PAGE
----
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Seneca Employees Save Lives of Children, 1 and 3

Two children in Holbrook are alive today quite possibly because of the heroic acts and instinctive training of a group of Seneca Middle School employees.

From left to right: Pat Hooper, Sachem Security, Anthony Etergineoso, Grounds/Facilities, Gemma Salvia, Principal, Craig Pagliuca, Custodian, Jim Enright, Head Custodian, Al Gallina, Grounds/Facilities, in the rear, John Ruggero, Vice Principal.
From left to right: Pat Hooper, Sachem Security, Anthony Etergineoso, Grounds/Facilities, Gemma Salvia, Principal, Craig Pagliuca, Custodian, Jim Enright, Head Custodian, Al Gallina, Grounds/Facilities, in the rear, John Ruggero, Vice Principal.
HOLBROOK, NY: Two children in Holbrook are alive today quite possibly because of the heroic acts and instinctive training of a group of Seneca Middle School employees.

Jim Enright doesn’t consider himself a hero, but his actions proved otherwise yesterday when he responded to a house fire developing on Mohawk Place, which runs adjacent to the Seneca school property, where Enright works as the chief custodian.

The fire broke out yesterday morning at around 8 a.m. while Enright was having breakfast in the back of the building with co-workers Craig Pagliuca, Al Gallina and Anthony Etergineoso. According to Enright he and his co-workers had grown used to seeing smoke wafting out of the chimney of the home at 378 Mohawk, but yesterday was different. One of the men noticed flames coming out of the top.

Enright and Gallina, two trained former volunteer firefighters with Islip and Ronkonkoma, respectively, headed to the house with Pagliuca and Etergineoso to see if they could stanch the flames. What they discovered when they got there, really raised the stakes. After getting inside the home and using their training to ventilate the smoke, they noticed two children inside. One, a girl, was strapped to a high-chair. The second, a boy, was standing near the door. The children turned out to be alone in the house.

“Our dilemma was the children were three and one,” Enright said. “They were home alone and there was something of a language barrier. I’m not sure of their nationality or ethnic background, but it was a little difficult to communicate with the three-year-old.”

At this point, according to Enright, the home was filling with smoke and was beginning to irritate their lungs. The men tried to extinguish the flames with a garden hose, but quickly discovered that the water supply to the hose was turned off.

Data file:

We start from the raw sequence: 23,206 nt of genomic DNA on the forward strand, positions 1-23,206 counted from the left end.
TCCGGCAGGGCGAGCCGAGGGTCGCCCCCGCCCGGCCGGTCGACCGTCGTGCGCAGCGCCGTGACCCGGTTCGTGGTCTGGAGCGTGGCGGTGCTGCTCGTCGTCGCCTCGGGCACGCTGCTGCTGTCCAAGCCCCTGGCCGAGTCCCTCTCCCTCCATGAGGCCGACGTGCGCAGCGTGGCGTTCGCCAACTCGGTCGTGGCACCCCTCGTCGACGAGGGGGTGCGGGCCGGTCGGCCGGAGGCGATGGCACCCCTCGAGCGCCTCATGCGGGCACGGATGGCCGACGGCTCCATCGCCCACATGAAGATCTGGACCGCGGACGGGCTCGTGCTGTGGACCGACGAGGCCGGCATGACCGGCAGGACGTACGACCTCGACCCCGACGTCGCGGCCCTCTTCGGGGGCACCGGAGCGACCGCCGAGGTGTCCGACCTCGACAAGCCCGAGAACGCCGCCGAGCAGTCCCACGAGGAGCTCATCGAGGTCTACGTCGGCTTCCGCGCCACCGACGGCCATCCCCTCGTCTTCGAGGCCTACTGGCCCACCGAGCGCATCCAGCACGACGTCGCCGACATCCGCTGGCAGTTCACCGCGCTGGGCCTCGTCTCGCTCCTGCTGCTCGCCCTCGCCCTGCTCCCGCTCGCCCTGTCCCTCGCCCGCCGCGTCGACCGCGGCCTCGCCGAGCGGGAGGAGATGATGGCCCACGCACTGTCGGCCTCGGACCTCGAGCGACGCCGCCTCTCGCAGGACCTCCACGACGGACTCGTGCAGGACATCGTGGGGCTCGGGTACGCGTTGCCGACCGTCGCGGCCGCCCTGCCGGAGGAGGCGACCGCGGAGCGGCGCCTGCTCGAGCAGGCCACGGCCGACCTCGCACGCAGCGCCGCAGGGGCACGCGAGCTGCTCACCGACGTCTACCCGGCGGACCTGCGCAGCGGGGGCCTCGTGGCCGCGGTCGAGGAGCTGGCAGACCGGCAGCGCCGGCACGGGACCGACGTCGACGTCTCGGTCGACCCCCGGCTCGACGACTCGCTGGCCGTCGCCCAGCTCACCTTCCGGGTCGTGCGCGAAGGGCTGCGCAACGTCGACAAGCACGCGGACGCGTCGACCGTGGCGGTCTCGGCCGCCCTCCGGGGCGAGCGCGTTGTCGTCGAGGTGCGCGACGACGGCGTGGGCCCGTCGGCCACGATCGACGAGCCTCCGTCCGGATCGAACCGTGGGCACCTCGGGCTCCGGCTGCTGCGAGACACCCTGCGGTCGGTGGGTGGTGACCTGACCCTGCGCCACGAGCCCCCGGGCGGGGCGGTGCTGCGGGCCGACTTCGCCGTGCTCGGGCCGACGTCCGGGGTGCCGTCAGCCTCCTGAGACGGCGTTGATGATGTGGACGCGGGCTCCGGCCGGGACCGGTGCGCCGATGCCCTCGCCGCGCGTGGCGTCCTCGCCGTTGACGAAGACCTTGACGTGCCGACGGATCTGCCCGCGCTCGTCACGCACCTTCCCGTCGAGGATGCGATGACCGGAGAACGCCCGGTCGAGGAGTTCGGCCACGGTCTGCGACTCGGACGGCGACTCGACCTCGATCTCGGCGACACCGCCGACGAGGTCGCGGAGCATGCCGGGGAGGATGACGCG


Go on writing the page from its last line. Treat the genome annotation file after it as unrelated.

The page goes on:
In the meantime, Seneca Principal Gemma Salvia and Assistant Principal John Ruggero swept in behind the men to tend to the children. Salvia unstrapped the one-year-old girl while Ruggero corralled the three-year-old and they rushed them outside.

“[The kids] were great,” Salvia said. “They weren’t crying or anything, they were calm, they came willingly with us, which was wonderful. We didn’t have the issue with children being frightened to go with a stranger.”

Ultimately the men knocked the fire down by separating the logs burning in the fireplace. Enright said it would later re-ignite, but firefighters were on the scene to take care of it.

Outside it was cold and it had begun to rain. Salvia said they found some jackets on the couch and put them on the children. They began to ask the three-year-old if anyone else was in the house, while Enright and other volunteers searched each room to ensure that everyone was out.

“From what we could gather was that the grandmother was at the bus stop and the children were left as the grandmother took an older child to the bus stop,” Enright said.

Eventually the grandmother returned to the house and the children were put inside her car to get warm while firefighters and police took over the scene.

Suffolk Police would not identify the grandmother’s name, but said the matter had been turned over to Suffolk County Child Protective Services because the children were left alone in the house. A message to CPS was not returned.

For Enright, he wasn’t interested in making a judgement call on the situation, other than to say he was glad they arrived in time.

“My worry is just that they were left alone,” Enright said. “Had we not saw it I’m certain they would have succumbed to the smoke.”

“I’m just glad everything worked out okay and the kids are okay,” said Salvia. “The mom came in a couple of hours later and met with us and thanked us and was very appreciative.”

Enright confirmed that the mother was emotional when speaking to the spontaneous rescue crew at Seneca. He knew that the result could have ended in tragedy.

“People are calling us heroes,” Enright said. “I don’t look at it that way. I look at it like two kids are gonna go to sleep tonight. The good guys won one today.”
Beth April 24, 2013 at 03:50 PM
How can someone leave these babies unattended? Even if it was a few minutes at the bus stop, bring them with you! They're babies! Thank God for the heroic action of the Seneca staff!
Jenn April 24, 2013 at 08:24 PM
Thank goodness someone was paying attention - what if no one happened to be looking? OMG
doug April 24, 2013 at 08:39 PM
Doesn't make any difference what these guys/gals call themselves..........thank you for your actions. You did good.
Al Gallina April 24, 2013 at 11:07 PM
Enright was Central Islip FD, Gallina was Farmingville FD. Other than that, great article! -Al Gallina
Diann Gordon April 25, 2013 at 10:23 AM
This is what is wrong with the world today. Leaving 1 & 3 yr old babies alone! Thanks goodness for these heroic employees!!!
Marianne Cruz April 25, 2013 at 01:40 PM
Great job! Schools and all of their employees are so important to our communities!
Cindy Halpern April 25, 2013 at 02:29 PM
Good job!

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